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Security Central: Watch Out, Productivity - Cybersecurity Underfoot

This week’s Security Central takes a look at importance of good cybersecurity practices vs overall productivity within an organization and examines the inevitable balancing act companies, employees and solution providers face.

Ask any company executive. CIO. Solution provider. Random guy sitting on a bench waiting for the bus. Cybersecurity is important. Imperative, even. Everybody knows that…. right?

The short answer is, of course, yes. However, even though executive teams and experts fully understand the importance of air-tight data protection and cybersecurity practices – particularly considering the current hyper-sophisticated and terrifying threat hellscape – it seems that there is one rather significant wrench in the works: the perception that cybersecurity hinders an organization’s overall productivity.

It’s your classic Catch-22. Security solutions are necessary/essential to ward off attacks, but they also have the potential to hinder day-to-day operations, annoyingly limit access to information, and overall, seriously put a damper on employee output.

A recent report by Silicon Valley-based virtualization firm Bromium states that on average, an organization gets complaints from users twice a week saying that legitimate work activity is being blocked or rejected by over-zealous security systems. Increased cybersecurity measures causes employees to take shortcuts, effectively hindering productivity.

Clearly this is a widespread, fairly common problem. So what’s the answer here?

While there isn’t a simple, stock “box-set” solution, Jack Danahy, CTO and co-founder of Barkly, has a pretty solid take on the matter. He states, rather plainly, that we must “redefine” efficiency. “Good security does not bog down efficiency,” says Danahy. “Efficiency can’t be measured by how fast a single user can accomplish a particular task; it must be directly linked to the performance of the organization as a whole.”

Okay, now we’re getting somewhere. This is where IT and MSPs come in. It’s up to these folks to make sure a harmony is reached - to ensure that a company is striking the right balance between productivity and cybersecurity and that it feathers both up and down within the organization.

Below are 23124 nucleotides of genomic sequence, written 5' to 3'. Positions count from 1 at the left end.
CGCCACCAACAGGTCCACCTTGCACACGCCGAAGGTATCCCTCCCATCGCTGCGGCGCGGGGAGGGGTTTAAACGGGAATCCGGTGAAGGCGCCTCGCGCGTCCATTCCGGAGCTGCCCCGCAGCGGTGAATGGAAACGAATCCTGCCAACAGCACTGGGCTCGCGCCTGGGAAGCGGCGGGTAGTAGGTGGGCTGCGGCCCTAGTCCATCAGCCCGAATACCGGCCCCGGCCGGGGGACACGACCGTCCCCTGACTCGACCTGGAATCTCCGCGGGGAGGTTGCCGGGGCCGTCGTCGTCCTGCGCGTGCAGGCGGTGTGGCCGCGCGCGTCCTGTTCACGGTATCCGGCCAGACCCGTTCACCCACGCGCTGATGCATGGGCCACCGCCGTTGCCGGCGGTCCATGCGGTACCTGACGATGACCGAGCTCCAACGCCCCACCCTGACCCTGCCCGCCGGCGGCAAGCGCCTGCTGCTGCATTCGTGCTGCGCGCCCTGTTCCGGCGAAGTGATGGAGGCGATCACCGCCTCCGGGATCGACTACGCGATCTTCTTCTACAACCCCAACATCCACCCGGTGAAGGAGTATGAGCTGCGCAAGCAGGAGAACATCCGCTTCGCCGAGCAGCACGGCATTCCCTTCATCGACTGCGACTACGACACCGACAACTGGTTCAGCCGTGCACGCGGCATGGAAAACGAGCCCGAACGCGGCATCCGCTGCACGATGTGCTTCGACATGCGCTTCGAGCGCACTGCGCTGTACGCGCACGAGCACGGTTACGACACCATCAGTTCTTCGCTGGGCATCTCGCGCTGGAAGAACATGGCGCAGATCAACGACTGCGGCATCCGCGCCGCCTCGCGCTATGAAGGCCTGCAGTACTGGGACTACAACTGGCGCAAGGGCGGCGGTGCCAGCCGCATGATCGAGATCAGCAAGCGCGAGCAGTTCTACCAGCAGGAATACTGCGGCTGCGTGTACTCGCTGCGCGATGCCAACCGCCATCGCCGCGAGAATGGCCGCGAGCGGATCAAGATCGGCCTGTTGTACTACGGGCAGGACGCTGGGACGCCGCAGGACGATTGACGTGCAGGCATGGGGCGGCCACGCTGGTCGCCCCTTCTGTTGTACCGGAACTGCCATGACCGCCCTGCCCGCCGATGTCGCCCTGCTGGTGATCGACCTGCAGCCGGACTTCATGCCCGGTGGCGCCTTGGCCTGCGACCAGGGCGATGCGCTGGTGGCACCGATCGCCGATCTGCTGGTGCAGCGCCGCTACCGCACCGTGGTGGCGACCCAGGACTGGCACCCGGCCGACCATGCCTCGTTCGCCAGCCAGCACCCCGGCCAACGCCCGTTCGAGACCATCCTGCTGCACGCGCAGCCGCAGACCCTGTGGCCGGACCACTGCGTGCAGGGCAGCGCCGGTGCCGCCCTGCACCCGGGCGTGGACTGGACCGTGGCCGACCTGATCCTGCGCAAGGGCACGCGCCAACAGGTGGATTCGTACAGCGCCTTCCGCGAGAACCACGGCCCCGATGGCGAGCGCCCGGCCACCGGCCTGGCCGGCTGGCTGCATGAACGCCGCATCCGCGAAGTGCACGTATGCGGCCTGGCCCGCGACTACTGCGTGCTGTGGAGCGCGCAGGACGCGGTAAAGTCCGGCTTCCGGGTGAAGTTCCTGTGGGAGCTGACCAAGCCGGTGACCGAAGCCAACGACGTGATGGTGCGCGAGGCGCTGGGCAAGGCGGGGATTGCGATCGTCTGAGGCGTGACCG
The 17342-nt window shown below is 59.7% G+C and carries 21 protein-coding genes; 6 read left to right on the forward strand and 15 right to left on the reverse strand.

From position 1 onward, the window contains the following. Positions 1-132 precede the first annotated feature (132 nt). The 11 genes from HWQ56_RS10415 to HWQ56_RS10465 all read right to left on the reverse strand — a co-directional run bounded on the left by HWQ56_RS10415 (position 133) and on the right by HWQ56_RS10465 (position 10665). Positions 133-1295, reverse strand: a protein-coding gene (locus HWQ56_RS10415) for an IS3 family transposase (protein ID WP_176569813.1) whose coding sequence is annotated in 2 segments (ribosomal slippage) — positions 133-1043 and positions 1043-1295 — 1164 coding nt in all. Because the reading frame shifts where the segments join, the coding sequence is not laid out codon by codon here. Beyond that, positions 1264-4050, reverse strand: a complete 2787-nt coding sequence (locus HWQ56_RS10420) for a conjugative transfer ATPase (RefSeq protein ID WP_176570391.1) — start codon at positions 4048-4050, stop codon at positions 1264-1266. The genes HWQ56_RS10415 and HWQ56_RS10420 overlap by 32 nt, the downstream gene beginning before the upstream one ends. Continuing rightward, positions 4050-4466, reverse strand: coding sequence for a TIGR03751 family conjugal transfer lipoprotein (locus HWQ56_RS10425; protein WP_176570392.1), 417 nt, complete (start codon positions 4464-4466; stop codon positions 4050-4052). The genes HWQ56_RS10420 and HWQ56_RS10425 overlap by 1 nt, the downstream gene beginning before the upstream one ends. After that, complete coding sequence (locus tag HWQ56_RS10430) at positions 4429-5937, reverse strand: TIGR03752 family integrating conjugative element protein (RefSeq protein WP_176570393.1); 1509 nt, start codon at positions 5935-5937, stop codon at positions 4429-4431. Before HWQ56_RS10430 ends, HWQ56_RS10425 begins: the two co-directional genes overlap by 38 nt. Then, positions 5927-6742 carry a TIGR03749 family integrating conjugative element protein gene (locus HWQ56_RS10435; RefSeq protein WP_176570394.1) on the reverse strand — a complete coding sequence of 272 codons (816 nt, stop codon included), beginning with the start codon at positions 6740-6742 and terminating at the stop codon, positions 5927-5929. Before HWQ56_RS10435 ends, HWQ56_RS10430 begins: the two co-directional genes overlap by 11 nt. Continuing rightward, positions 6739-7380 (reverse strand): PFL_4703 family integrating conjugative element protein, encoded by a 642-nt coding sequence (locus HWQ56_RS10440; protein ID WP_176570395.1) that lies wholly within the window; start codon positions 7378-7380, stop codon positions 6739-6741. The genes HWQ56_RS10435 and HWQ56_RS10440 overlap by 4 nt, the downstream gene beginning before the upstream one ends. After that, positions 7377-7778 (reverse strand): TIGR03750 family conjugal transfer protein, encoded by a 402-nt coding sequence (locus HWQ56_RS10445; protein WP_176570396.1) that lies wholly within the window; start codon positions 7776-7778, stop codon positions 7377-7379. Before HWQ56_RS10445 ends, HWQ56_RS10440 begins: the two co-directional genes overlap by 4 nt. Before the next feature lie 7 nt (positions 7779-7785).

A part of this means working directly with customers to make sure they’re utilizing the crap out of technology implementations, but the other part means that productivity considerations must be included in security decisions straight from the get-go.

According to IDC, 70 percent of security threats originate from the end point, and, according to Bromium, 99 percent of CISOs believe users are the "last line of defense" against hackers. Here’s Bromium's suggestion: steer the security approach in a different direction - away from the scenario in which user access is heavily limited to a virtualized application isolation environment designed to prevent users from doing damage to the organization if they accidentally open a spammy email attachment.

It is also critical that decision makers seek input from the users who will be impacted by the implementation of new technology. It’s a fact - humans don’t like change, especially when they sense that it could potentially threaten productivity. However, the right security strategy won’t do that, ideally. It doesn’t have to hamper activity or require a frustrating, time-consuming inconvenient workaround. If done right, security technology and solutions can enhance operations, productivity, and revenue down the line, while at the same time doing a smashing job of protecting the organization.

Again, there are no solutions tied up in pretty bows that are going to completely cover an entire company or appease each employee’s needs when it comes to security. There has to be some give and take. However, with the right combination of solutions, companies can at least get closer to achieving the dream combo - productivity and security.

What are you hearing from your customers about the hassles of cybersecurity. What are their hangups and gripes? Let us know in the comments section below.






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